By Marc Snetiker and Alex Suskind
September 20, 2019 at 09:50 PM EDT
David Wolff - Patrick/Redferns; Samir Hussein/Redferns; Rachel Luna/Getty Images; Tim Mosenfelder/Getty Images; Paul Natkin/WireImage

Every Friday, EW’s music team runs down the five best songs of the week. In today’s edition, an alt-pop frontman makes a solo splash, Gang Starr drops a posthumous release, and Celine Dion makes the astonishing return we expected while Mandy Moore makes the surprise one we didn’t.

Celine Dion — “Imperfections”

There are three wildly different directions to go in selecting one track from Celine Dion’s just-released trifecta of singles off her upcoming November album, Courage (her first English-speaking album in six years, soon followed by her first official tour in more than 10). For a fresh reminder of her power-ballad preeminence, pick “Lying Down”; for that brazen untamed build of “It’s All Coming Back to Me Now,” go with the title song. But maybe it’s best to simply whet your appetite before November with the coolly mellow, decidedly modern “Imperfections,” a lightly electronic track dominated by danceable synth that merely hints at Dion’s vocal power. If it’s indeed the autumn of Celine, best to lean in slowly and enjoy the quiet before the leaves fall and the volume turns way up. —Marc Snetiker

Brittany Howard — “13th Century Metal”

The Alabama Shakes singer brings a full-throttled mix of noise rock, jazz, and (yes) metal in this declarative single-take jam off her solo LP. The message here is strong but simple. “I promise to think before I speak/ To be wary of who I give my energy to/ Because it is needed for a greater cause,” she spits over stuttering keys and drums. Later, she turns the spotlight on us: “Do the best you can today/ No matter where you’ve been/ But you can change, if you wanna change/ I don’t know about you, but I’m tired of this bulls—.” Howard’s “13th Century Metal” is Gil Scott-Heron meets Sonic Youth — an urgent, inspirational, riotous anthem for today’s disaffected masses. —Alex Suskind

Gang Starr — “Good As It Gets”

Posthumous releases aren’t always up to snuff. The new single from iconic East Coast rap duo Gang Starr is. Their first track since 2003 is a surprisingly poignant and fresh return to the days of record scratches and sharp-tongued rhymes. “I rock diamonds that cut glass out of window panes/ Baldhead Slick blazing tracks when the indo’s flame,” says late rapper Guru over a light piano, fading string section, and MC Lyte sample. The song’s lone contemporary flare comes courtesy of J. Cole, who drops by for a typically fiery feature. But this is Gang Starr’s show, and the young rapper is happy to cede ground to a fallen favorite (“Guru flows forever like a diamond”). In a statement, Premier calls “Family and Loyalty” a “continuation of what I never wanted to end.” Hopefully there’s more left in the archive. —A.S.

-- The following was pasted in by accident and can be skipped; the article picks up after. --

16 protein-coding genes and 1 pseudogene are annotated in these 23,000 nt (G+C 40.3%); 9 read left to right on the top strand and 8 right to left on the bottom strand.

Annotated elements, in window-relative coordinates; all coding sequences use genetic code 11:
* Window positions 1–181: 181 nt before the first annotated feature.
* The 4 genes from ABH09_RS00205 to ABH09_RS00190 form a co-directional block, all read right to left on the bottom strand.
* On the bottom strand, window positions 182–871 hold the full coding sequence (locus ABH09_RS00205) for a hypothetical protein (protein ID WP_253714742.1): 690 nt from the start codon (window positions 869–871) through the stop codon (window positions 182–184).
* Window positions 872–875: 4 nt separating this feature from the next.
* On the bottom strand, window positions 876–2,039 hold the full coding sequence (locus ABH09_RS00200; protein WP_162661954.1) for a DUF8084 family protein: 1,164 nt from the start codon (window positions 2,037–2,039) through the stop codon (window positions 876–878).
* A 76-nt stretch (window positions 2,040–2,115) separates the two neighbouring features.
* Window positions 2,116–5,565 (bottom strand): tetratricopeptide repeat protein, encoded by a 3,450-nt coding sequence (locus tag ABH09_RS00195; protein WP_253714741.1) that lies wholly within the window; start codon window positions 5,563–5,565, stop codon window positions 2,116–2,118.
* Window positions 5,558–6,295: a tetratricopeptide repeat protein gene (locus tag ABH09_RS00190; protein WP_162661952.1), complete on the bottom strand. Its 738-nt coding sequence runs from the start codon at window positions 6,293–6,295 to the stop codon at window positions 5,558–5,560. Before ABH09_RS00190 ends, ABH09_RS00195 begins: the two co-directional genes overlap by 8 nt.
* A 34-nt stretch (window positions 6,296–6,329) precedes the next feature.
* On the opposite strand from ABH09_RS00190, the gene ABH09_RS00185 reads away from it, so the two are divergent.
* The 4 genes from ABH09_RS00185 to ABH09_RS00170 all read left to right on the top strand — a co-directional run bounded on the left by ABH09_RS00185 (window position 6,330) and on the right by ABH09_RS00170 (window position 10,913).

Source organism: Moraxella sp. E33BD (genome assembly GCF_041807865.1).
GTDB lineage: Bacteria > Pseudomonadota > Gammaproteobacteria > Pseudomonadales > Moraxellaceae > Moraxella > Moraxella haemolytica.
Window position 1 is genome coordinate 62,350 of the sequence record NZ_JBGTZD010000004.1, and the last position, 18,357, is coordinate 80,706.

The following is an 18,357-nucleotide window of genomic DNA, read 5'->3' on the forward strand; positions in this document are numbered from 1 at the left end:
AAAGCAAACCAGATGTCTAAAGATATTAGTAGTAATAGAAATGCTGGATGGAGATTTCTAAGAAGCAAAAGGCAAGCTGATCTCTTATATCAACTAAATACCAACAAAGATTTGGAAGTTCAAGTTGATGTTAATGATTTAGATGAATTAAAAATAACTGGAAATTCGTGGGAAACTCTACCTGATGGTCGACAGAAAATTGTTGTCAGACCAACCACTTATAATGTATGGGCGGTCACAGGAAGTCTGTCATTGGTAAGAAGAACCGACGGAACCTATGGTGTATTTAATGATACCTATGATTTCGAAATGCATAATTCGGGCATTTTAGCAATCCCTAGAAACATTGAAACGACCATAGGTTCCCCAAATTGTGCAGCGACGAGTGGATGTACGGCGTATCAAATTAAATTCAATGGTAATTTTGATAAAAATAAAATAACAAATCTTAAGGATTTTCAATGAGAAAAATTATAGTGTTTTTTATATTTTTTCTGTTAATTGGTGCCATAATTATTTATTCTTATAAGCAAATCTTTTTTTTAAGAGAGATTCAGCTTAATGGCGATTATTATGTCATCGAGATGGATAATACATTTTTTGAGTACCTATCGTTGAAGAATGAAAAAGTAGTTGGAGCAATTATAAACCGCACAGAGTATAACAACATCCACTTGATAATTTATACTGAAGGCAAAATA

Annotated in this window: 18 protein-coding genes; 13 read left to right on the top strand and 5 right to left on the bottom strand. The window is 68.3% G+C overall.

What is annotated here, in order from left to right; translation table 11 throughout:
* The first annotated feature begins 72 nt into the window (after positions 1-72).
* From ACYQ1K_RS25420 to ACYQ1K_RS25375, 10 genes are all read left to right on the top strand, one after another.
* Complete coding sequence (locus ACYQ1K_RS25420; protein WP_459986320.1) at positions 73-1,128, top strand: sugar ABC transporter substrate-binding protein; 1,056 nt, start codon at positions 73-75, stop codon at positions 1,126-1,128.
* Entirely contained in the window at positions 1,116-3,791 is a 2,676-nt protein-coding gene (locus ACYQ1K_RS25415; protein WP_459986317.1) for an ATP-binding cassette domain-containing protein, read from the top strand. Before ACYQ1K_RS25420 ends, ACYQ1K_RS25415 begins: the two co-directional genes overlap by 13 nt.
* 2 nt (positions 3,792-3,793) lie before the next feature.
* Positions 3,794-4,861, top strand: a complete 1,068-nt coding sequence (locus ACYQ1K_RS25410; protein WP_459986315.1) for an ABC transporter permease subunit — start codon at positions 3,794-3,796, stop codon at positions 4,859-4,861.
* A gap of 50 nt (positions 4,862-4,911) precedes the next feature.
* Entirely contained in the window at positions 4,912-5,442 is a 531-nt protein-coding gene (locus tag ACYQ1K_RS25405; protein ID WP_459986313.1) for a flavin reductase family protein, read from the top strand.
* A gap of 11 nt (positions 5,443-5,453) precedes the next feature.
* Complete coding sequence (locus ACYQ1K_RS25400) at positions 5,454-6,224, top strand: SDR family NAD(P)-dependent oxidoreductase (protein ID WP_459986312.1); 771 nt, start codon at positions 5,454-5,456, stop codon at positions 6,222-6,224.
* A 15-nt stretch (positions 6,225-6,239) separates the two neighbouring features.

Little Hurt — “Good As It Gets”

Colin Dieden, the former Mowgli’s (their apostrophe, not ours) vocalist, makes one hell of a second impression as frontman of his own alt-pop solo project, Little Hurt. His debut single is just the kind of pop track for which words like “zippy” and “catchy” ought to be reserved; it whistles along with an infectious lightheartedness, with unpretentious production that shows smart restraint of a great hook. “Good As It Gets” is my favorite pop surprise of the month and a remarkable debut — and in the scope of lesser-known solo endeavors, it’s quite possible that it may be, ironically, far from as good as Dieden will prove to be. —M.S.

Mandy Moore — “When I Wasn’t Watching”

Out of seemingly nowhere, the This Is Us star shook the Internet with the drop of her first original (non-Tangled) music since her 2009 album, Amanda Leigh — and just like her recent career rise, it’s all kinds of delightful. There’s a sweet, tempered Zen at play, not unlike Kacey Musgraves in its delicate toe-dip into earthy twang, but Moore’s territory feels fresh and fitting for her. Even if you don’t count “Candy” on a playlist, Moore’s return is an exciting one with a clear intention to explore how an old favorite can stake a claim in a new musical landscape. —M.S.

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